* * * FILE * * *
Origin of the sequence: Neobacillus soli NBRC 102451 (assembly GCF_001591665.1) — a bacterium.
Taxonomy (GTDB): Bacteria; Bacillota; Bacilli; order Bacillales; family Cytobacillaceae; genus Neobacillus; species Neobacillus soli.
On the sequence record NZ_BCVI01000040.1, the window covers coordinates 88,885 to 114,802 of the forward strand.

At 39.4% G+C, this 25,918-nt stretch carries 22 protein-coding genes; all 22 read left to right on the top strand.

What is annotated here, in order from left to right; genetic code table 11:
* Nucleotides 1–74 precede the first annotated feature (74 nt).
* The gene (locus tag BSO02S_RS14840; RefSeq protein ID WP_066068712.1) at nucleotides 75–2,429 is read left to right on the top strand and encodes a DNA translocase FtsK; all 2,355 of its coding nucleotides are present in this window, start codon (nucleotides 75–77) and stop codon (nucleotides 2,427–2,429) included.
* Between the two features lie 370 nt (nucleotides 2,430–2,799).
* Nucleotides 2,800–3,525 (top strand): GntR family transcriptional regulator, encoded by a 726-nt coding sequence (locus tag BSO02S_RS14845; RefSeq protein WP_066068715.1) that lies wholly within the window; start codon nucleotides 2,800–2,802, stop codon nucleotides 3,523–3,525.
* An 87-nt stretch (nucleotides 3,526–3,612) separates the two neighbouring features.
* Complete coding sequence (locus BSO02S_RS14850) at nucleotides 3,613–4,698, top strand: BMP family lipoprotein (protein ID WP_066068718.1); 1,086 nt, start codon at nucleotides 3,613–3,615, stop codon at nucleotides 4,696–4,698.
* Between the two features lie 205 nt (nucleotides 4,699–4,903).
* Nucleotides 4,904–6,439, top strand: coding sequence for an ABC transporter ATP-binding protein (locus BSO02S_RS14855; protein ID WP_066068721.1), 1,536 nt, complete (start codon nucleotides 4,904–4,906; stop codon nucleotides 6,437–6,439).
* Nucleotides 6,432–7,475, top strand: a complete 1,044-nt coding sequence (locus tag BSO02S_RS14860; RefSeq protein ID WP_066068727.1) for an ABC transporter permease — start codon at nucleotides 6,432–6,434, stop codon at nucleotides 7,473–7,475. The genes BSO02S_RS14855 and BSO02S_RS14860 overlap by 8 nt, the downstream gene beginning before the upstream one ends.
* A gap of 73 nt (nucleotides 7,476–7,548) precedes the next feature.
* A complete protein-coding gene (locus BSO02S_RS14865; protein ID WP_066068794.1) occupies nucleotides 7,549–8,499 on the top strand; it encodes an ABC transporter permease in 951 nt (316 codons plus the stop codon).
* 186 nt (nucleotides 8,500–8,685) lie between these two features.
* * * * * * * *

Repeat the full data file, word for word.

Origin of the sequence: Neobacillus soli NBRC 102451 (assembly GCF_001591665.1) — a bacterium.
Taxonomy (GTDB): Bacteria; Bacillota; Bacilli; order Bacillales; family Cytobacillaceae; genus Neobacillus; species Neobacillus soli.
On the sequence record NZ_BCVI01000040.1, the window covers coordinates 88,885 to 114,802 of the forward strand.

At 39.4% G+C, this 25,918-nt stretch carries 22 protein-coding genes; all 22 read left to right on the top strand.

What is annotated here, in order from left to right; genetic code table 11:
* Nucleotides 1–74 precede the first annotated feature (74 nt).
* The gene (locus tag BSO02S_RS14840; RefSeq protein ID WP_066068712.1) at nucleotides 75–2,429 is read left to right on the top strand and encodes a DNA translocase FtsK; all 2,355 of its coding nucleotides are present in this window, start codon (nucleotides 75–77) and stop codon (nucleotides 2,427–2,429) included.
* Between the two features lie 370 nt (nucleotides 2,430–2,799).
* Nucleotides 2,800–3,525 (top strand): GntR family transcriptional regulator, encoded by a 726-nt coding sequence (locus tag BSO02S_RS14845; RefSeq protein WP_066068715.1) that lies wholly within the window; start codon nucleotides 2,800–2,802, stop codon nucleotides 3,523–3,525.
* An 87-nt stretch (nucleotides 3,526–3,612) separates the two neighbouring features.
* Complete coding sequence (locus BSO02S_RS14850) at nucleotides 3,613–4,698, top strand: BMP family lipoprotein (protein ID WP_066068718.1); 1,086 nt, start codon at nucleotides 3,613–3,615, stop codon at nucleotides 4,696–4,698.
* Between the two features lie 205 nt (nucleotides 4,699–4,903).
* Nucleotides 4,904–6,439, top strand: coding sequence for an ABC transporter ATP-binding protein (locus BSO02S_RS14855; protein ID WP_066068721.1), 1,536 nt, complete (start codon nucleotides 4,904–4,906; stop codon nucleotides 6,437–6,439).
* Nucleotides 6,432–7,475, top strand: a complete 1,044-nt coding sequence (locus tag BSO02S_RS14860; RefSeq protein ID WP_066068727.1) for an ABC transporter permease — start codon at nucleotides 6,432–6,434, stop codon at nucleotides 7,473–7,475. The genes BSO02S_RS14855 and BSO02S_RS14860 overlap by 8 nt, the downstream gene beginning before the upstream one ends.
* A gap of 73 nt (nucleotides 7,476–7,548) precedes the next feature.
* A complete protein-coding gene (locus BSO02S_RS14865; protein ID WP_066068794.1) occupies nucleotides 7,549–8,499 on the top strand; it encodes an ABC transporter permease in 951 nt (316 codons plus the stop codon).
* 186 nt (nucleotides 8,500–8,685) lie between these two features.